It will be very convenient if you build your own render farm. However, there is a lot to take into account if you want to build it. Here I will list a few factors for you to partially imagine what will have to prepare for a self-build render farm.
One-time payment: Once you made the initial purchase, you own the hardware and can use it as often as you like – 24/7 even if that’s what you need – and pay only the electricity bill.
100% customized for your needs. Since you are building it, you can set it up any way you like. You can build your computer in a furniture cabinet to match the rest of your room. Or you can use a dedicated space to host a server rack. Plus, you can get the latest and greatest hardware – provided that your budget can accommodate it.
You need to make an investment beforehand. Buying a top of the line computer has always been expensive. As a general rule, a PC with the latest generation CPU, a pair of top of the line GPUs and a decent amount of RAM will cost around $4,000. If you want to go pro (read Nvidia Tesla series, server chassis, redundant power, etc), you can easily get to double that figure. But let’s go for the smaller amount – if you need more than one machine to get the results you need, you have to multiply that budget. You know your specifics; it’s up to you to do the math.
You need some tech skills for the initial setup. Let’s start with the hardware: you may configure the entire rig from a manufacturer like Cyberpower Pc, and they will just ship it to your house. Or you can shop for individual components looking for better pricing, in which case you will need to do all the assembly by yourself. Once the rig is functional, you need to install an operating system, the drivers and the rendering software. And the final step is setting up the render farm software. You may use 3D software that has the feature built-in, and you just have to configure it. Or you may need to install 3rd party management software that will distribute your work to all the machines.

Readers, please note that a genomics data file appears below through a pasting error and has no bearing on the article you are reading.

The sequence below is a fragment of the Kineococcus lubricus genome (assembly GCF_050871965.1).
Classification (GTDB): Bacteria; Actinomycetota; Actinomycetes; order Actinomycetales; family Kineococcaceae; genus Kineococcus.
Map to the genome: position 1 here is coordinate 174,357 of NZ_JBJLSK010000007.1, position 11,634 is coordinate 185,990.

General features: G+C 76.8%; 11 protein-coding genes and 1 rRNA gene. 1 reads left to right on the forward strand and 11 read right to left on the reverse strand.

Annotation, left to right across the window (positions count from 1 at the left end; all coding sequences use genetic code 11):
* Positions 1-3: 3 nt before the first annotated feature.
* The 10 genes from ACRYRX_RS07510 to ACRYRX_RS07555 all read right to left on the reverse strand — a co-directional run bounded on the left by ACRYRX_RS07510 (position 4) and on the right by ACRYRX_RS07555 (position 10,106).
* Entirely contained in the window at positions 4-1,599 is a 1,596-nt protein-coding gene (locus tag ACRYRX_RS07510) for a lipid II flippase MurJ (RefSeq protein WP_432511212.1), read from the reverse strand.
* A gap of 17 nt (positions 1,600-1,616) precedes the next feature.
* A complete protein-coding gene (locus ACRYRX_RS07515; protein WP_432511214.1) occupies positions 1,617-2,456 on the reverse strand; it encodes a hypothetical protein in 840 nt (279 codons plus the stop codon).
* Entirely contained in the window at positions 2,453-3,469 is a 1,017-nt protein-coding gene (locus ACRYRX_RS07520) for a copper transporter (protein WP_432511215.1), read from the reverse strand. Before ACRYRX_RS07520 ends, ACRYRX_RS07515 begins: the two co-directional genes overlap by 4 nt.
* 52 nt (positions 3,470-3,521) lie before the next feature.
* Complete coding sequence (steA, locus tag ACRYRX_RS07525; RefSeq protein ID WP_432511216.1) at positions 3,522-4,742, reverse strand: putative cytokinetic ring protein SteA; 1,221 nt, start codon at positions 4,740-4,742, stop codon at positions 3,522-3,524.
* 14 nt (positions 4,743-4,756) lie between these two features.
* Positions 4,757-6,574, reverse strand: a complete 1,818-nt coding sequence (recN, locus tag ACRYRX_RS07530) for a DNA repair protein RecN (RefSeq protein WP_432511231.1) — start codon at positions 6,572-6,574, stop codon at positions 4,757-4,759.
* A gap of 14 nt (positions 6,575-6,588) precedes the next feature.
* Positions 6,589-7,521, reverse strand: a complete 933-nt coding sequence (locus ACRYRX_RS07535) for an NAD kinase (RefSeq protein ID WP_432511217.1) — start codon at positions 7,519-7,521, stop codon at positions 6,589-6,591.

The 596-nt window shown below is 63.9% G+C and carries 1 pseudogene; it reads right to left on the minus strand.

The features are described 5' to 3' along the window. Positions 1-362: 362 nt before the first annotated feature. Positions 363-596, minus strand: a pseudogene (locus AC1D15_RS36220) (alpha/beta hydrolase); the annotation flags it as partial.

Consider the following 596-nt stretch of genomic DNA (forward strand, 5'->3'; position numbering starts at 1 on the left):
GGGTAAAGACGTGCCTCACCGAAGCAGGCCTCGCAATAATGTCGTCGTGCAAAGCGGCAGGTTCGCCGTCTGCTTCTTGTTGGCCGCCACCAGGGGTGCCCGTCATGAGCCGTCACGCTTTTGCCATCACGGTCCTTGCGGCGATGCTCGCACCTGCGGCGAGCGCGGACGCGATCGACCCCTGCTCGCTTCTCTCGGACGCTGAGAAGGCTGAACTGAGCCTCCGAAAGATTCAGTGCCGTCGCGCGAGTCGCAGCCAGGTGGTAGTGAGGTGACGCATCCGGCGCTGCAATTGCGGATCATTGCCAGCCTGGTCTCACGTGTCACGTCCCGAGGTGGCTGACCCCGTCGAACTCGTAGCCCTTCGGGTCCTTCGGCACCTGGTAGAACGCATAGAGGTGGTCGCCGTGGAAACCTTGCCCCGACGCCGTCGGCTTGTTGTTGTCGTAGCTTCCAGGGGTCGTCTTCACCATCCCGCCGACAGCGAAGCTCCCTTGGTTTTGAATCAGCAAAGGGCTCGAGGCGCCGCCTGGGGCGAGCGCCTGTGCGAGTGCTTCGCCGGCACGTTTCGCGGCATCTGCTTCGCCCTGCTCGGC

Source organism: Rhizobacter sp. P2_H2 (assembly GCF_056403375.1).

The machines may impact your work environment. Each additional machine will require some space and will generate noise and heat. The degree of noise depends on the actual configuration used and can go up to 50dB or even 60dB for a server or a loud gaming machine. Also, each machine generates heat while running. A high-end PC under load can easily dissipate over 500W of heat – that’s the same amount of heat generated by 5 persons doing desk work. If you have a lot of rendering machines, you may need to re-consider your cooling needs for the room.
Doing your own debugging. A machine used for long periods of time at 100% load may overheat and shut down or lock up. Or a hard disk may fail, or a stick of memory. These things happen, and if they do, you need to know how to fix them. And if something like this happens just hours before your deadline, you need to know to fix them fast.